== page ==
E3 2016: Watch Dogs 2 Aims to Overcome its Predecessor’s Shortcomings

Was there ever a game more hyped than the original Watch Dogs? Ubisoft’s original unveil at E3 2012 was mind-blowing, showcasing an impressive new IP for the, then, unannounced eighth-generation of consoles. Then the game came out in 2014 and it was nothing like that E3 2012 demo. Graphics were significantly downgraded, hacking was too simple (just press Square to hack), and the story and main protagonist fell flat. With Watch Dogs 2, Ubisoft needs to pull an Assassin’s Creed II and deliver a stellar sequel. Hardcore Gamer got to go hands-on with Watch Dogs 2 at E3 2016, spending about fifteen minutes with the game. While Watch Dogs 2 does improve a lot of what was wrong with Watch Dogs, it also fails to fix some lingering issues.

The first obvious change is the city. Watch Dogs 2 has left Chicago behind for San Francisco. Ubisoft Montreal has always been fantastic about replicating real-world locations. Chicago, Paris, London, Rome and the Caribbean among many other locations have been brilliantly recreated for various games and San Francisco looks set to join the list. The winding hills, the landmarks and the sunny weather are all in Watch Dogs 2. It’s not a 1:1 replica because, let’s be honest, that would be nearly impossible to get running on the hardware, but it’s still mighty impressive.

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We also have a new protagonist. Ubisoft clearly wants Marcus to be what Ezio was for the Assassin’s Creed franchise, a much better protagonist than the original game. Unfortunately, Marcus’ personality never on display as he didn’t have much to say during the demo. However, you can personalize him how you want. Unlike Aidan Pierce, Marcus’ clothing can be fully customized. All players have to do is enter any clothing store in San Francisco and they’ll be able to purchase new hats, hoodies, pants, and computer bag. The more stores Marcus finds, the more options the player has. Marcus is also a lot more agile than Aidan. Our new hero is quite the parkour master being able to scurry up walls, hop over walls, and climb. It definitely makes chases feel a lot more exhilarating.

Watch Dogs has always been about hacking so it shouldn’t be a surprise that hacking returns. Ubisoft has really taken the time to flesh out the hacking, giving players more options. There’s still the quick-hack (L1 this time), but those looking to do a little more damage to San Francisco will find they have way more options. A new reticle draws a line towards any person, car, or inanimate object the camera is facing. Holding down L1 opens up different hacks Marcus can use. For a person, Marcus can choose to siphon some battery, send distracting text messages, or just read what they’re saying. For cars, Marcus can send them catapulting forward, reverse, or take complete control of them. It’s absolutely amazing how much more freedom and options players have.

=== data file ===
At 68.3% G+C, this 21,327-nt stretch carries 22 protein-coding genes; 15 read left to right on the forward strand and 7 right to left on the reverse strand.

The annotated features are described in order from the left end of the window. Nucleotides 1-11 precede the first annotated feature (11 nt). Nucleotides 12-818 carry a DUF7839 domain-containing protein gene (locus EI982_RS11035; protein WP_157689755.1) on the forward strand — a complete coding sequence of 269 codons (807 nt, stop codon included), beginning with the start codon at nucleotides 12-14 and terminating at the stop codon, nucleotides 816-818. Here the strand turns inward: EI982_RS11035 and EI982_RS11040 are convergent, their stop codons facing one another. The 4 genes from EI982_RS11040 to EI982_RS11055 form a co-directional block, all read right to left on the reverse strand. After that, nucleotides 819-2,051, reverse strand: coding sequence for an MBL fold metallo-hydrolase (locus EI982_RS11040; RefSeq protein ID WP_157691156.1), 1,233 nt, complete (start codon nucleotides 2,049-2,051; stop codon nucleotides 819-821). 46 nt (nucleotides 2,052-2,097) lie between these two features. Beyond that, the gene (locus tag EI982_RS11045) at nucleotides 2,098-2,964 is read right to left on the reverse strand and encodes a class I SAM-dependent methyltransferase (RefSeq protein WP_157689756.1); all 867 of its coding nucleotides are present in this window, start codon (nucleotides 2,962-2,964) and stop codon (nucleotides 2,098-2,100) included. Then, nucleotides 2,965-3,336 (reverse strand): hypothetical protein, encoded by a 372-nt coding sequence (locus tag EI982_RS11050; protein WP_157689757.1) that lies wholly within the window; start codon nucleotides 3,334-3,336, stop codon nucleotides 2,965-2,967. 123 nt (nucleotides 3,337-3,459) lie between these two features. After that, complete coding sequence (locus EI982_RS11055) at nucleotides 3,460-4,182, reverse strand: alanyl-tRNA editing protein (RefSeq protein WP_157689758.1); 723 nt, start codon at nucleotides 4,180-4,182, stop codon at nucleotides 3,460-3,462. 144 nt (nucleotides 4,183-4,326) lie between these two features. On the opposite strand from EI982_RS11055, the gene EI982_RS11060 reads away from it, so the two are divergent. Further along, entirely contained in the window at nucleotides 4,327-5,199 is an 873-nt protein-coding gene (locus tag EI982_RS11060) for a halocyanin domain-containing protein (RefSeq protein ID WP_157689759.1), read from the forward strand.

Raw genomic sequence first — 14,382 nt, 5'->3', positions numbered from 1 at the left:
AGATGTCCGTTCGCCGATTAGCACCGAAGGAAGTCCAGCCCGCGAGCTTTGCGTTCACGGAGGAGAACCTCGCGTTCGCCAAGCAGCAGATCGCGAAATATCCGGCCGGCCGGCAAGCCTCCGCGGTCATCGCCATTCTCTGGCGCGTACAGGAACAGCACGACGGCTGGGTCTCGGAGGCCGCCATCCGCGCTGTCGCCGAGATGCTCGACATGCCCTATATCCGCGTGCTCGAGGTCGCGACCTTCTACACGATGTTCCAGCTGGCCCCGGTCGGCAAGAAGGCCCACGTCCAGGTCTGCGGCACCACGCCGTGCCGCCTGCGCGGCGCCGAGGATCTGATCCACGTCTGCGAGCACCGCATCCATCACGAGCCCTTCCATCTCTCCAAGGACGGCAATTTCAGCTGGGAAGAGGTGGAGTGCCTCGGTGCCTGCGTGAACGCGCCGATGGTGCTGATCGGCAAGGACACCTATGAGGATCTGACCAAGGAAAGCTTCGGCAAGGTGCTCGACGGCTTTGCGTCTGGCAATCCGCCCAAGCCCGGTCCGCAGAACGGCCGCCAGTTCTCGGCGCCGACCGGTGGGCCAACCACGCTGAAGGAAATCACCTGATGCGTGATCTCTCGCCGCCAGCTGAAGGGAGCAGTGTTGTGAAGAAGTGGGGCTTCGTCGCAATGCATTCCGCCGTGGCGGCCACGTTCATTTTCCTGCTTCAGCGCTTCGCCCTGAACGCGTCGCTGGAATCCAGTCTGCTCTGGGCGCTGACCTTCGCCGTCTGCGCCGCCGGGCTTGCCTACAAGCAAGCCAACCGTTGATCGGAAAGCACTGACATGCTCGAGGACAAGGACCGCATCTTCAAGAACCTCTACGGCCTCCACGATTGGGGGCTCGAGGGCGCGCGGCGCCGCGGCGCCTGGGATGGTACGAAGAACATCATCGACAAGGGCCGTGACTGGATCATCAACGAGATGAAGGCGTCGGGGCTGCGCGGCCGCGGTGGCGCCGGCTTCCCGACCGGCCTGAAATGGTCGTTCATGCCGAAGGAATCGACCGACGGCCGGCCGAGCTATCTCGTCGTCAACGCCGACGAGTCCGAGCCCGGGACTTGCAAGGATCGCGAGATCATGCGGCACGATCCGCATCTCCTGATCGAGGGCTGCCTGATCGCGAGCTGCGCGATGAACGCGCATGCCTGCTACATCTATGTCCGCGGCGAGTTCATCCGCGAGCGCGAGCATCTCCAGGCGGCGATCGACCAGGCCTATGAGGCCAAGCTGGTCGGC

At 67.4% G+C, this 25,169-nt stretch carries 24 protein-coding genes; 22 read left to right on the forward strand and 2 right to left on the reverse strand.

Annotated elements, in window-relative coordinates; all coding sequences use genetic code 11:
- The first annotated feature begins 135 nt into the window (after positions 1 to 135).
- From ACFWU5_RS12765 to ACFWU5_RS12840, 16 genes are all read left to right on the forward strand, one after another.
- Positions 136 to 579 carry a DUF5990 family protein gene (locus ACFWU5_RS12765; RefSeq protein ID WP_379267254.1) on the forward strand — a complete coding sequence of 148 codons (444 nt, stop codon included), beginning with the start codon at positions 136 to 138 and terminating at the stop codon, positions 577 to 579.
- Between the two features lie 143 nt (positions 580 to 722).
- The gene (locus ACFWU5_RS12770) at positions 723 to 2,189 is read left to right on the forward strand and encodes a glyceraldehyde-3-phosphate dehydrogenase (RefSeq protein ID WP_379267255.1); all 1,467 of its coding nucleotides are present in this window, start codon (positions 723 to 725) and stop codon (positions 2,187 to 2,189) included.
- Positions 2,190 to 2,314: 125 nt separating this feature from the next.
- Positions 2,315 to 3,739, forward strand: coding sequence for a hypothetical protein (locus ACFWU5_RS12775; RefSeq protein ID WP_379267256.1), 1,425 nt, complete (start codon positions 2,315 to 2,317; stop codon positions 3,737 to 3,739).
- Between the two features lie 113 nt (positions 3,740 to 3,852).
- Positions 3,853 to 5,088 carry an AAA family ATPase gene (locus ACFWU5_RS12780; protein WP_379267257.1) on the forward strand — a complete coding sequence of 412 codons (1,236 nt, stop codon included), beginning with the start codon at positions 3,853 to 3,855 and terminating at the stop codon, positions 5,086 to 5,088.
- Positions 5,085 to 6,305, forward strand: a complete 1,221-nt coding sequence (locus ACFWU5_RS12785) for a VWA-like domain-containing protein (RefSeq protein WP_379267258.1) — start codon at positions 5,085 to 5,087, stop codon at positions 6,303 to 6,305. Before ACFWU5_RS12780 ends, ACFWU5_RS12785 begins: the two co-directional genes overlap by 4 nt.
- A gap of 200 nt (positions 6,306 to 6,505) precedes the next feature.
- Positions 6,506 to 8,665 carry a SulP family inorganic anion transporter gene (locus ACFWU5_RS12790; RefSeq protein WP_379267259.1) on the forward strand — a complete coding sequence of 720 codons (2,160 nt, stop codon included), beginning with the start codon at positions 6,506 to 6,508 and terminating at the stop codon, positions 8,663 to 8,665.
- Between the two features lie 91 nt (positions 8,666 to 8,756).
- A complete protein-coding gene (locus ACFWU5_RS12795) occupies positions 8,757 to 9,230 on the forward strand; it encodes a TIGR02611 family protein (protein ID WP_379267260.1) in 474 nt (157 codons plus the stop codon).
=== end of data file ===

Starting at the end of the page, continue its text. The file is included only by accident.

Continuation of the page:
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That freedom extends to Watch Dogs 2’s mission design. Ubisoft is giving players control of the wheel and allowing us to choose how we tackle objectives. Want to send a drone into the air to scout out enemy positions? You can do that. Want to sneak through the shadows and use some non-lethal takedowns? Go right ahead. Want to throw caution to the wind and go in guns-blazing? Yep, that’s an option. The breadth and freedom is a nice touch, but not everything works. While guns-blazing is a viable option, the shooting mechanics don’t feel tight. Much like Watch Dogs, participating in gunplay just isn’t fun. There’s no real impact to the gunplay, and it just never feels right.

Another big criticism aimed at Watch Dogs was the driving. While the original game’s driving attempted to be more of a simulator, the sequel is going in the opposite direction. Driving in Watch Dogs 2 has more of an arcade feel. It’s a big improvement over the original game, but it’s not quite there yet. Driving still feels a little loose, like there are still remnants of a simulator buried in the game’s code. Arcade-like driving may not be realistic, but being fun is more important in a game like Watch Dogs 2.

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It feels like Ubisoft Montreal is trying their best to improve the Watch Dogs formula and they’ve already checked a lot of boxes. Hacking has vastly improved, giving players more tactical options, and San Francisco’s unique geography feels like it will make an excellent sandbox. Most importantly, large chunks of gameplay are actually fun. The game is still many months out and Ubisoft can still tweak some things. The shooting, for one, needs to be tightened to where it’s a fun, tactical option. Secondly, it would be nice to see the driving tightened up to where it’s less of a simulator. Watch Dogs 2 has potential, and perhaps it can be to the Watch Dogs franchise what Assassin’s Creed II was to the Assassin’s Creed franchise: a game changer.

Watch Dogs 2 is out November 15 on PS4, Xbox One and PC.